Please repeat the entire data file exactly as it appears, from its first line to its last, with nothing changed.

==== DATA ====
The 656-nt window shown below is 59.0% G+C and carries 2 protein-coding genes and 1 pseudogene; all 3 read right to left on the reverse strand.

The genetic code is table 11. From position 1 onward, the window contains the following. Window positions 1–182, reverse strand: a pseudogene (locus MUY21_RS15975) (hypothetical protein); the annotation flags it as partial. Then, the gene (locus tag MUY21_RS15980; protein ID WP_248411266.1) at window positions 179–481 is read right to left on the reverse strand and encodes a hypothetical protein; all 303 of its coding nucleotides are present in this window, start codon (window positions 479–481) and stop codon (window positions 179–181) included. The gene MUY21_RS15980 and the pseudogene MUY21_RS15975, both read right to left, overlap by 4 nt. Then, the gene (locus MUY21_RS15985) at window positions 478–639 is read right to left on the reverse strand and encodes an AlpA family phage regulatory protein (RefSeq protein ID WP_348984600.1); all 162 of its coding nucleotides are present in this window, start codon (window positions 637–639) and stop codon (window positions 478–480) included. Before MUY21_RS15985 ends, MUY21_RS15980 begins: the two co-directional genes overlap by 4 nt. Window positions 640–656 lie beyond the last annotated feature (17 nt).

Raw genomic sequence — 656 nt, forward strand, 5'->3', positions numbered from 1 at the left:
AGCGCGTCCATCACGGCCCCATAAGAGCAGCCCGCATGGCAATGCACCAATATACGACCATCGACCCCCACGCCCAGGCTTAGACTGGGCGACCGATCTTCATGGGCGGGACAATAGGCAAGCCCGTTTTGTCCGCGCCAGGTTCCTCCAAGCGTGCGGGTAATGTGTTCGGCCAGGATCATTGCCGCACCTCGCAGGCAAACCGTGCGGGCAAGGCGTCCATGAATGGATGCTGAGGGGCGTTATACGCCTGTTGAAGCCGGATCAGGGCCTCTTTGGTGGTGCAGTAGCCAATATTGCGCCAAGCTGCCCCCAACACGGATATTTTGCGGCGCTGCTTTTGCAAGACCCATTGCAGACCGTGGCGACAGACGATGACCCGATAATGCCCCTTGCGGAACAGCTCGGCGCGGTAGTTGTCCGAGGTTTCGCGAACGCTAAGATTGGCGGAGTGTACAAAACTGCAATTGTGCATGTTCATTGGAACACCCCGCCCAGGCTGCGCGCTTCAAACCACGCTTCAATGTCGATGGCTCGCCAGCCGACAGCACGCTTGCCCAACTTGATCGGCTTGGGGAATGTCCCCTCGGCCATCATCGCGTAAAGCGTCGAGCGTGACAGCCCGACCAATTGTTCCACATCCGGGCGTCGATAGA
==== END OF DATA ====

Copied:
The 656-nt window shown below is 59.0% G+C and carries 2 protein-coding genes and 1 pseudogene; all 3 read right to left on the reverse strand.

The genetic code is table 11. From position 1 onward, the window contains the following. Window positions 1–182, reverse strand: a pseudogene (locus MUY21_RS15975) (hypothetical protein); the annotation flags it as partial. Then, the gene (locus tag MUY21_RS15980; protein ID WP_248411266.1) at window positions 179–481 is read right to left on the reverse strand and encodes a hypothetical protein; all 303 of its coding nucleotides are present in this window, start codon (window positions 479–481) and stop codon (window positions 179–181) included. The gene MUY21_RS15980 and the pseudogene MUY21_RS15975, both read right to left, overlap by 4 nt. Then, the gene (locus MUY21_RS15985) at window positions 478–639 is read right to left on the reverse strand and encodes an AlpA family phage regulatory protein (RefSeq protein ID WP_348984600.1); all 162 of its coding nucleotides are present in this window, start codon (window positions 637–639) and stop codon (window positions 478–480) included. Before MUY21_RS15985 ends, MUY21_RS15980 begins: the two co-directional genes overlap by 4 nt. Window positions 640–656 lie beyond the last annotated feature (17 nt).

Raw genomic sequence — 656 nt, forward strand, 5'->3', positions numbered from 1 at the left:
AGCGCGTCCATCACGGCCCCATAAGAGCAGCCCGCATGGCAATGCACCAATATACGACCATCGACCCCCACGCCCAGGCTTAGACTGGGCGACCGATCTTCATGGGCGGGACAATAGGCAAGCCCGTTTTGTCCGCGCCAGGTTCCTCCAAGCGTGCGGGTAATGTGTTCGGCCAGGATCATTGCCGCACCTCGCAGGCAAACCGTGCGGGCAAGGCGTCCATGAATGGATGCTGAGGGGCGTTATACGCCTGTTGAAGCCGGATCAGGGCCTCTTTGGTGGTGCAGTAGCCAATATTGCGCCAAGCTGCCCCCAACACGGATATTTTGCGGCGCTGCTTTTGCAAGACCCATTGCAGACCGTGGCGACAGACGATGACCCGATAATGCCCCTTGCGGAACAGCTCGGCGCGGTAGTTGTCCGAGGTTTCGCGAACGCTAAGATTGGCGGAGTGTACAAAACTGCAATTGTGCATGTTCATTGGAACACCCCGCCCAGGCTGCGCGCTTCAAACCACGCTTCAATGTCGATGGCTCGCCAGCCGACAGCACGCTTGCCCAACTTGATCGGCTTGGGGAATGTCCCCTCGGCCATCATCGCGTAAAGCGTCGAGCGTGACAGCCCGACCAATTGTTCCACATCCGGGCGTCGATAGA